I have noticed that during kick boxing every time I receive a punch or kick on the head or even neck I tend to go into concussion. I initially suspected it to be vertigo but it seems more like concussion.

Are there any conditioning exercises that I can do that can prevent a concussion every time I am punched/kicked on the head/neck?

  • 3
    Did you talk to a medical doctor about this? It does not sound like something that should happen… Commented Aug 12, 2016 at 13:21
  • How hard are you being hit? Are you sure this is vertigo and not concussion?
    – Huw Evans
    Commented Aug 12, 2016 at 13:29
  • @ Sardathrion - No,not yet. @HuwEvans Quite hard. You are right it maybe concussion as well but it appears to be vertigo,just a layman assessment.
    – CSinha
    Commented Aug 13, 2016 at 13:08
  • I m concerned about the kicks to the neck, I don't belive this should be common practice!!
    – mitro
    Commented Aug 14, 2016 at 7:29

2 Answers 2


My first piece of advice is to see a doctor. If you are suffering something other than a concussion, that's important to know. However, if you are suffering concussions, you are risking your health in a serious way, and that's even more important to know.

Concussions ARE brain damage

All the current science points to the fact that concussions produce permanent damage. The "recovery" from a concussion is your brain re-wiring itself around the damage. Enough concussions, enough damage, and your brain lacks enough connections to keep it going - and people end up with memory, speech, emotional problems. Or death. A lot of high school sports deaths in the US are directly tied to concussions.

If you suffer headaches after any of these hits, you need to end that session of training. If the headaches get worse AFTER the hit, you should go seek medical care immediately. Concussions turn to death typically within a few hours to a day after receiving them - as brain swelling isn't immediate - and if symptoms worse, that's your small window to get help.

Avoiding Concussions

Let's say you go to the doctor and it does turn out to be some other issue that is treatable, and you're still worried about concussions as a separate issue.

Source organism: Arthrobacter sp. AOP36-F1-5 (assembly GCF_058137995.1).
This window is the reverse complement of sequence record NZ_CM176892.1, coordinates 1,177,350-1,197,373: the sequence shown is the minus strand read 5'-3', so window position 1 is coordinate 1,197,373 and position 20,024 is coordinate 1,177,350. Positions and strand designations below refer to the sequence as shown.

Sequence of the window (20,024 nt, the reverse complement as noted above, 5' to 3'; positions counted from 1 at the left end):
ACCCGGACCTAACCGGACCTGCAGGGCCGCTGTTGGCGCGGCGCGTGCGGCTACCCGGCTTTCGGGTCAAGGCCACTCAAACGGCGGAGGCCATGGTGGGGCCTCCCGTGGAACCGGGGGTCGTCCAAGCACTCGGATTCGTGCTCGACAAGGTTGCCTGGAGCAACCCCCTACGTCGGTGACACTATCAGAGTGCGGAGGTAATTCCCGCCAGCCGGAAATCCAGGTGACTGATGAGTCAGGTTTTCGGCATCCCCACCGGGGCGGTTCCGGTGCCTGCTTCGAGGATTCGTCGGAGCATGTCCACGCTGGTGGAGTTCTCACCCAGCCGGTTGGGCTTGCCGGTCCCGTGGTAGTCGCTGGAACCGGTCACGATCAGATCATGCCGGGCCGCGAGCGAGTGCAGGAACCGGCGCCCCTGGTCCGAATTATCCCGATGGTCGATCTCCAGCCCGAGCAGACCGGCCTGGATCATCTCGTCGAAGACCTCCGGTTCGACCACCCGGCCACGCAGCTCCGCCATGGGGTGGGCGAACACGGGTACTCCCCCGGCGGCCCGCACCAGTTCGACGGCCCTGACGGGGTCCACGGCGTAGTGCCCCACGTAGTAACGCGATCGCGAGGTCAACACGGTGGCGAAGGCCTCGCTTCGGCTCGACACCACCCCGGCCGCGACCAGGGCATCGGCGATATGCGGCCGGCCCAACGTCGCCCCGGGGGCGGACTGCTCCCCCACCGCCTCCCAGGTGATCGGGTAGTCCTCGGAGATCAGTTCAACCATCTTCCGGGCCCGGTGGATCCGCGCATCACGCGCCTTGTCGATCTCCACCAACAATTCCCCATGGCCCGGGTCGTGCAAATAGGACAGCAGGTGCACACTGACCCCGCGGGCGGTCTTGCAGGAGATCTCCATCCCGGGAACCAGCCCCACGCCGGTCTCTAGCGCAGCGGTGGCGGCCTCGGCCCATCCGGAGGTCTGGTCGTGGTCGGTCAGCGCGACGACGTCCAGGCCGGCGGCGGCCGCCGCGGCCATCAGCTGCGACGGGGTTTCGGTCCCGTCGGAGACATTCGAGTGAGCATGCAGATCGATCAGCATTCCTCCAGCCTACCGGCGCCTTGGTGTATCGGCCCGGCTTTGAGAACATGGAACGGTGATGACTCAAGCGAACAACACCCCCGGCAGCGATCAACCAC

My previous answer about boxers dealing with head blows sums it up. You can condition your neck to improve stabilizers, you can learn to block better, and roll with the blows.

However, if it turns out you have been taking concussions this whole time? You need to stop engaging in full contact sports. The sports medicine teacher I trained under, who coached football, had a rule: 3 concussions in your high school career, and you're out of the sport forever. It wasn't worth risking your life or permanent disability for fun.


What you are talking about sounds like a disruption to the vestibular system of the inner ear. Some people are particularly sensitive to disequilibrium from abrupt motion. If this is the case for you, I would recommend seeing an ENT physician. They should be able to run some test and perhaps prescribe medication to mitigate the vertigo. If you want to try something over-the-counter (OTC), Dramamine may help you, but it does cause drowsiness as a side effect. You should definitely rule out any underlying medical causes for this condition before considering any other options.

  • Thanks.Are there any exercises that can be done to condition the neck or maybe parts of the head that helps to strengthen those areas?
    – CSinha
    Commented Aug 13, 2016 at 13:06
  • Again, I strongly recommend a consultation with a physician about your reported symptoms. There are several underlying medical causes for what you have experienced, and some of them could be quite serious. If it turns out to be disequilibrium and medication isn't a viable treatment for you, there are some exercises which can help you rehabilitate your vestibular system. You may find the following link useful: theness.com/neurologicablog/index.php/…
    – Zen_Hydra
    Commented Aug 15, 2016 at 14:59

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